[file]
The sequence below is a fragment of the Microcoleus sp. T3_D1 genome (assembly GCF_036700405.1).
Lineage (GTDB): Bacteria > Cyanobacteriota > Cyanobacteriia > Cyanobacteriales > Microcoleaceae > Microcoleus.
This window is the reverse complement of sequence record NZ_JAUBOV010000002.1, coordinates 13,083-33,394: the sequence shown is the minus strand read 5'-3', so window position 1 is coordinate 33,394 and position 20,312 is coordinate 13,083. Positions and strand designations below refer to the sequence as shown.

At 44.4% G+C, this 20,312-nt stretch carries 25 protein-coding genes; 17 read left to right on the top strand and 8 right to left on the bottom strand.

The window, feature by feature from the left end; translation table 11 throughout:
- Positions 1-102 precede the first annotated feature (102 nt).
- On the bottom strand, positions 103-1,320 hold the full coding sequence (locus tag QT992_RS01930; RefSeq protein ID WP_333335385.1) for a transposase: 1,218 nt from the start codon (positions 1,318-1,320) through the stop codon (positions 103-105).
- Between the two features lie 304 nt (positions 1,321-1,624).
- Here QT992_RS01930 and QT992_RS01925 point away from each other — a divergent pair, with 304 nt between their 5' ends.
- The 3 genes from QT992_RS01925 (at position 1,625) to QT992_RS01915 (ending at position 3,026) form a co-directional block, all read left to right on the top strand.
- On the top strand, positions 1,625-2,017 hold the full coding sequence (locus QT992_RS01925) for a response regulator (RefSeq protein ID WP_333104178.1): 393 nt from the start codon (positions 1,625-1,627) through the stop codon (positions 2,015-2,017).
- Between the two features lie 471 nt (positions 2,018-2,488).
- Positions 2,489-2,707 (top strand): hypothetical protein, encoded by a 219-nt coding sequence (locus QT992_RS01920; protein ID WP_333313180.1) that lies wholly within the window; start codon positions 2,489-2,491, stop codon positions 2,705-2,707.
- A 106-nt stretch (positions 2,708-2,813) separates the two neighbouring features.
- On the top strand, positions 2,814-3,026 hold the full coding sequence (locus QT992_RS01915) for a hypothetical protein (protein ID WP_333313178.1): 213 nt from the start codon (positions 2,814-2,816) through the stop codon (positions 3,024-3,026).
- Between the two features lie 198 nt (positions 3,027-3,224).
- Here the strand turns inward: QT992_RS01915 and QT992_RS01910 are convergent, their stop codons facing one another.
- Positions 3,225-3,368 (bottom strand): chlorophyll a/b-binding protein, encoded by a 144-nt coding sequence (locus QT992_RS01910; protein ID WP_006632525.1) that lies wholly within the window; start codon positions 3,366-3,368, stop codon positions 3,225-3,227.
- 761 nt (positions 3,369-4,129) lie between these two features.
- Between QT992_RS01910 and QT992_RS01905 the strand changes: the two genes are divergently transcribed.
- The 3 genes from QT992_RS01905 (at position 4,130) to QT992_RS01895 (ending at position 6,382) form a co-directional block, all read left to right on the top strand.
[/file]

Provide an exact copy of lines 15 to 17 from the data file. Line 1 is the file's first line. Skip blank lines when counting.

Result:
- On the top strand, positions 2,814-3,026 hold the full coding sequence (locus QT992_RS01915) for a hypothetical protein (protein ID WP_333313178.1): 213 nt from the start codon (positions 2,814-2,816) through the stop codon (positions 3,024-3,026).
- Between the two features lie 198 nt (positions 3,027-3,224).
- Here the strand turns inward: QT992_RS01915 and QT992_RS01910 are convergent, their stop codons facing one another.